Child Support in New Jersey – Frequently Asked Questions

Child Support in New Jersey – Frequently Asked Questions

Do you have questions regarding child support in New Jersey? Read on for more information about some of the most commonly asked questions.

How Does the Court Determine the Amount of Child Support Payments?

When a court determines child support, there are a lot of different factors that are taken into account. Some of these factors include:

  • The child custody arrangement you and your spouse currently have in place
  • Your child’s needs
  • You and your spouse’s earning capacity
  • You and your spouse’s age and health
  • The age and health of your child
  • Whether your child has any special needs
  • Whether your child is seeking higher education, such as college
  • Whether you or your spouse have any liabilities
  • You and your spouse’s standard of living
  • You and your spouse’s yearly income

When Does the Responsibility to Provide Child Support End? 

Child support payments may end when the child reaches the age of emancipation. In New Jersey, the age of emancipation is 19. That being said, the payments may need to continue past this age. For example, child support may be extended if the child intends to pursue higher education.

Can the Amount For Child Support Payments be Altered Over Time? 

Yes, child support can increase or decrease. But, in order to modify your agreement, you will have to prove that a significant and permanent change has occurred. Some reasons to modify payments may include:

  • An increase or decrease in income
  • A change in federal income tax law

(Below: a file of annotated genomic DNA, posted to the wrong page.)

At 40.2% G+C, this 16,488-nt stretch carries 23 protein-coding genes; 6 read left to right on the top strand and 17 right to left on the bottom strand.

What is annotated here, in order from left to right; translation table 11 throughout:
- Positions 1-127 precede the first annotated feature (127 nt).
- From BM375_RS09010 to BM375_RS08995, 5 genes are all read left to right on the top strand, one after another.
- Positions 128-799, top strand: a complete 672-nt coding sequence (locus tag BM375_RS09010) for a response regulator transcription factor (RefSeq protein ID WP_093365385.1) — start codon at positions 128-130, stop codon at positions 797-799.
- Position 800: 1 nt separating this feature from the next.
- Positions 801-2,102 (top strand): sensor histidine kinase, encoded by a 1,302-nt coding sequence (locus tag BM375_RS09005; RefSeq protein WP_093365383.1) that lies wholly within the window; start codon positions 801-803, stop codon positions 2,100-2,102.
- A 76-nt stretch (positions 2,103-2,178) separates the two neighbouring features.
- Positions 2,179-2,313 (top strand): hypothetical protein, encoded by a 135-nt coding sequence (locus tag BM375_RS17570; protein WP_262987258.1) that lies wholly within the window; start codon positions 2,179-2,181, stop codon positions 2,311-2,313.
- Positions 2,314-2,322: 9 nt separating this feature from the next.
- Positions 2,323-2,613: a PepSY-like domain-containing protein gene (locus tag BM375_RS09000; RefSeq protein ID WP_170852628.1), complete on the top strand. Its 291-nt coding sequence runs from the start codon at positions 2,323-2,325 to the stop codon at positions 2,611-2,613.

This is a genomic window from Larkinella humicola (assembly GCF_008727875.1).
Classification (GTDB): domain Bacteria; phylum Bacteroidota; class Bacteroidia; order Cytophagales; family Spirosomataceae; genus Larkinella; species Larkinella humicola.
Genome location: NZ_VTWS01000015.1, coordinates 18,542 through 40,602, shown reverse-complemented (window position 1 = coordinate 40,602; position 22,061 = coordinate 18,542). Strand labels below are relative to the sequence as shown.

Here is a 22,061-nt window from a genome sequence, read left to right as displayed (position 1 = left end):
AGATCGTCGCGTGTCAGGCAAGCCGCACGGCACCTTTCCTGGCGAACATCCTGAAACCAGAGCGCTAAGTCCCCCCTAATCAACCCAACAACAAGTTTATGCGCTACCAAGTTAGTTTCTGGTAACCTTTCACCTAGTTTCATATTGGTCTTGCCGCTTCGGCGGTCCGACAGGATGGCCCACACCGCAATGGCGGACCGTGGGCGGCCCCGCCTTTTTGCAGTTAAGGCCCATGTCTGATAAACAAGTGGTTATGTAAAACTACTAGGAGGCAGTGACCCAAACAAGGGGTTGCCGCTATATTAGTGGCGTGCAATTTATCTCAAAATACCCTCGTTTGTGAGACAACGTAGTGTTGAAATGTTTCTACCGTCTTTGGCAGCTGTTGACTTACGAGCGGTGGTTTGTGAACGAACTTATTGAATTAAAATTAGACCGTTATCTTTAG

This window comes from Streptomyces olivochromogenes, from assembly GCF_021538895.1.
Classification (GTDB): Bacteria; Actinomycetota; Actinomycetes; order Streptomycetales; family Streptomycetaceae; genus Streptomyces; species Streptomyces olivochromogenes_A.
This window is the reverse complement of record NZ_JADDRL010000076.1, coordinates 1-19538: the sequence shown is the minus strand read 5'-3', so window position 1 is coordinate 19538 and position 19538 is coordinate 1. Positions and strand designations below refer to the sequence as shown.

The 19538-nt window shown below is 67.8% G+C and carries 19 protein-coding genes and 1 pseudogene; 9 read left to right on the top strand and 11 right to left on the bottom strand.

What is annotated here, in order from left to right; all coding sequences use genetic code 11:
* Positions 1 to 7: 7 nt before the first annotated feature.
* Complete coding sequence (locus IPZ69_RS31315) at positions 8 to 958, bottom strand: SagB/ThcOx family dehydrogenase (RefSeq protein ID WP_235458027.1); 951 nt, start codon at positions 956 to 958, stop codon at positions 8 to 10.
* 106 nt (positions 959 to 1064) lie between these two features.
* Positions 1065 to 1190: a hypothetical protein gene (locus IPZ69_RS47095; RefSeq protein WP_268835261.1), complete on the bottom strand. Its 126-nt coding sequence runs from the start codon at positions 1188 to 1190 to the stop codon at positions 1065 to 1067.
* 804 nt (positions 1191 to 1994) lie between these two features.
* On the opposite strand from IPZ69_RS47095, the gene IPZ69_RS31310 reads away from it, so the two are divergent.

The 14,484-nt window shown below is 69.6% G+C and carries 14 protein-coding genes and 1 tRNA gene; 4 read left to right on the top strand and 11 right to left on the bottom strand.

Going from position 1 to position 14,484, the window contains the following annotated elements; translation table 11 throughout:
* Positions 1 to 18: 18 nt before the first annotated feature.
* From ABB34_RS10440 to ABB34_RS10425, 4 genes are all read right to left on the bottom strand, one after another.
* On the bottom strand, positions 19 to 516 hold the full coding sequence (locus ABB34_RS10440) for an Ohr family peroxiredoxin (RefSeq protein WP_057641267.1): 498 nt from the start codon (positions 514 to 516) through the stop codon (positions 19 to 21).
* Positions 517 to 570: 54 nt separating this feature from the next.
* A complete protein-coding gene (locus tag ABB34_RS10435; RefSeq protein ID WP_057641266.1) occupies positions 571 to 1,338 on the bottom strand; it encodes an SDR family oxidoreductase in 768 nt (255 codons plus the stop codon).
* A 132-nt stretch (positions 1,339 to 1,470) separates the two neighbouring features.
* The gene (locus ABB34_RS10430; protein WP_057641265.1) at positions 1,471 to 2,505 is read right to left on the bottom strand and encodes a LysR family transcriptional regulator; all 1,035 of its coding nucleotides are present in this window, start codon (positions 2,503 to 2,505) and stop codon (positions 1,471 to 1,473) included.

• Loss of job, or, on the flip side, a promotion
  • A spouse remarries
  • A spouse loses their home
  • The supporting parent has suffered a significant medical injury or condition

What if my Child’s Parent is Not Providing the Child Support that he or she is Required to by Law?

Child support is legally enforceable. If the parent of your child is not paying child support, you should reach out to a family law attorney. Child support can be enforced by: 

  • Taking money directly from the defaulting parent’s wages
  • Redirecting a tax refund
  • Credit reporting
  • Seizing their property
  • Suspending their driver’s license
  • Denying them a passport
  • Taking money from a civil award, settlement, or lottery winnings

If you have any additional questions or concerns regarding child support in New Jersey, contact our firm to discuss.

Contact our Firm

We understand how emotional and difficult matters of family law can be. If you need the assistance of a knowledgeable attorney to help protect your right to your family, please do not hesitate to contact our experienced firm. We are eager and dedicated to helping you through this difficult time. Our personal injury specialists at Greenberg & Walden, LLC are standing by for a free initial consultation. Call us at 201-528-6928

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